When Tightrope begins, the war is in its last weeks and Marian is coming home. She wasn't an SOE agent in France for long. She was betrayed, captured by the Nazis, tortured and finally sent to Ravensbrück, the notorious prison camp for women near Berlin, where many real-life SOE female agents were sent. (By the way, I highly recommend Sarah Helm's masterful history of the camp: Ravensbrück: Life and Death in Hitler's Concentration Camp for Women (Nan A. Talese, 2015).)

Back home in England, nobody knows how to treat Marian and she hardly knows who she is and how she is to live in this postwar world. Mawer evocatively portrays Marian's numbness and alienation, the way she can more easily relate emotionally to her memories of her fellow Ravensbrück prisoners than to her own family and colleagues. To help her recover from her traumatic war experiences, Marian is advised to see a psychiatrist. She tells him that life in the camp appeared to be nothing but gray, but underneath the monochrome their lives were complex, with hierarchies, networks and groups. The way a prisoner made her way through the complex meant the difference between life and death.

Queueing for rationed food in 1947
In many ways, it seemed to me that the same could be said of Marian's life in postwar England. Rationing of food, clothing and other goods continued for years, rebuilding was slow, everybody just seemed to want to keep their heads down, forget the past and get on with things. Gray. But Marian soon learns that the Cold War struggle has begun, another layered reality of complex relationships and loyalties.

Marian is offered a job and she attempts to return to some semblance of a normal life, but her past keeps impinging on the present. She has friends who are nuclear scientists, she has contacts in the intelligence services and, when she returns to Ravensbrück to testify against Nazi prison camp guards, she meets others who are in the intelligence game.

After the US drops atomic bombs on Japan, develops the far more powerful hydrogen bomb and seems to be seriously considering a preemptive strike on the Soviet Union, she wonders what was the point of all the sacrifice only a few years before, if World War III is now on the doorstep. Slowly, inexorably, Marian is drawn back into the ambiguous world of intelligence, with its agents, counter-agents, double agents and moles. Marian is once again in an environment where security and life itself depend on hierarchies, networks and groups. Will her choices lead to safety or betrayal?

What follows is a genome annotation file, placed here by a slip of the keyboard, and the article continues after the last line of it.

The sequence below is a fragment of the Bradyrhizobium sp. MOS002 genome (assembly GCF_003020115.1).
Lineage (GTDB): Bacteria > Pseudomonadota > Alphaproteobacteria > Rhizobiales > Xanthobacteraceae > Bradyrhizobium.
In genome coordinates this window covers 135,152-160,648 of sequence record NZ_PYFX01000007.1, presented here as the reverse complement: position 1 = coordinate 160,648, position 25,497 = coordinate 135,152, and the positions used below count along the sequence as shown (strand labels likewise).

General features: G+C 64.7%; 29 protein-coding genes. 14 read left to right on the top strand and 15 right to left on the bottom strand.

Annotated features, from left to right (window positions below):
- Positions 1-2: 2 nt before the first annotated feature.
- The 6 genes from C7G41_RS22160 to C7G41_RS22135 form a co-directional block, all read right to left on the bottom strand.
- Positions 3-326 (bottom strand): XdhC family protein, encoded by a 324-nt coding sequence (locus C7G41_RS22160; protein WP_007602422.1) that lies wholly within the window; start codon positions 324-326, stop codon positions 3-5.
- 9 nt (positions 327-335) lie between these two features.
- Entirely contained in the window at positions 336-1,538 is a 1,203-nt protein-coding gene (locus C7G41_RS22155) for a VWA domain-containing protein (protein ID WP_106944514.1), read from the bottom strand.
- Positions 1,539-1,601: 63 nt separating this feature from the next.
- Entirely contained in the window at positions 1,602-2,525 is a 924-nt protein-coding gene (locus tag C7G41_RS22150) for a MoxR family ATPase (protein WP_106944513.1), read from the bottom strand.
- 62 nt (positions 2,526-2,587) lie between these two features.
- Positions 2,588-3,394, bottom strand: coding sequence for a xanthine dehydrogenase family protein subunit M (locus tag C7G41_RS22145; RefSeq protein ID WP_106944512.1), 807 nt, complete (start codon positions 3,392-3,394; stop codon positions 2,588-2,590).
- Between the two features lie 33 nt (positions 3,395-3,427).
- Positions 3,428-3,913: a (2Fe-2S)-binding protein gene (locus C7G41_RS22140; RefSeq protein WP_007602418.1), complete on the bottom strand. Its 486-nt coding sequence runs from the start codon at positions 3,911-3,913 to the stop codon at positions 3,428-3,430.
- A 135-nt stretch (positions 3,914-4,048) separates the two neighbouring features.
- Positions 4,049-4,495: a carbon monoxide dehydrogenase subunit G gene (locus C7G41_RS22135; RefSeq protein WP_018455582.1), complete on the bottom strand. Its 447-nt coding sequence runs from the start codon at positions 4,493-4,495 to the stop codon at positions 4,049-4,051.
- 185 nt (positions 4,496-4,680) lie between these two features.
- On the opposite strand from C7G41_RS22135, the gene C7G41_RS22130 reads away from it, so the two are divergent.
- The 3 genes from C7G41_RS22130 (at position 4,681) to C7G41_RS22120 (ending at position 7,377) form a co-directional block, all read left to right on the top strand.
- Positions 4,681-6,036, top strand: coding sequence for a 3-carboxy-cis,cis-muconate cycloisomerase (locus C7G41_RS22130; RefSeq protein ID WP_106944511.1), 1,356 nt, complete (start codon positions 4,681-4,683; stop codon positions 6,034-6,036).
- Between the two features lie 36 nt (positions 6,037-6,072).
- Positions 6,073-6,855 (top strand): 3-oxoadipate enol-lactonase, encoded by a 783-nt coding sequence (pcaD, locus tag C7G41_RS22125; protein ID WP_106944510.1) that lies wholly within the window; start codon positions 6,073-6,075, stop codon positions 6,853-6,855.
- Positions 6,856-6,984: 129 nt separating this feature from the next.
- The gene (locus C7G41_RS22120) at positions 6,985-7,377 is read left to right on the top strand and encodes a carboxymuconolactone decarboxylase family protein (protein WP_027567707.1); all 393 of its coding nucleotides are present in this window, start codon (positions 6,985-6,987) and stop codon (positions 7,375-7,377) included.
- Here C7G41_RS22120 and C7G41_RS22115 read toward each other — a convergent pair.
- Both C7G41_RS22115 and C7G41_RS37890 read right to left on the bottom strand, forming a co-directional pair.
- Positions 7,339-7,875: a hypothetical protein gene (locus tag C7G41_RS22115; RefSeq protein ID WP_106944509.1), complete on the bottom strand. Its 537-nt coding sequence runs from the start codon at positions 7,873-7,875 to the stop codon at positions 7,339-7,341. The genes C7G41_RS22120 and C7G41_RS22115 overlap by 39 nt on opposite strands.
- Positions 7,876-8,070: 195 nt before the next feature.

Although this is a long and slow-moving novel, and Marian is a difficult character, I was riveted. Mawer makes Marian completely believable, even if often not very likable, and he immerses the reader in the tensions and uncertainty of her position, slowly upping the ante as the story goes on. Mawer has done his research, too, and skillfully interweaves real characters and events from SOE history, and British intelligence during the Cold War, into Marian's story. Details of Marian's SOE experiences will ring true to those who have read the histories. Her experiences reminded me a good deal of the description of what happened to SOE agent Eileen Nearne, which you can read about in brief here.

Former SOE agents Eileen Nearne and Odette Sansom
attend the 1993 unveiling of a plaque
at Ravensbrück, where both were imprisoned
Marian's story is told through the eyes of Sam Wareham, the son of Sutro family friends, who met Marian shortly after her return. Sam was 12 years younger than Marian and had an immediate schoolboy crush on her. His fascination for her continued for years to come, including when he became a member of the British intelligence services. The idea of looking at Marian through Sam's eyes has some benefits in telling the espionage story, but some real detriments, since his character so often has to write about events and thoughts that he couldn't know anything about.

Hayley Atwell in Restless
Though I am dubious about the use of the Sam Wareham character, in other respects I think this is a first-rate novel, and should especially appeal to those who enjoy reading about World War II and/or Cold War espionage, particularly about female agents. I liked it every bit as much as William Boyd's Restless (Bloomsbury USA, 2006), a standout novel that was dramatized by the BBC. The three-hour BBC drama, starring Hayley Atwell, Downton Abbey's Michelle Dockery and the fabulous Charlotte Rampling, was just released on DVD in the US, in case you're thinking of a good Christmas gift for somebody who enjoys espionage movies.

Although I did read Trapeze before reading Tightrope, I don't think that's at all necessary. Tightrope is also a better read than Trapeze, so if there's any question in your mind about whether you'd like either of them, I'd go with Tightrope first.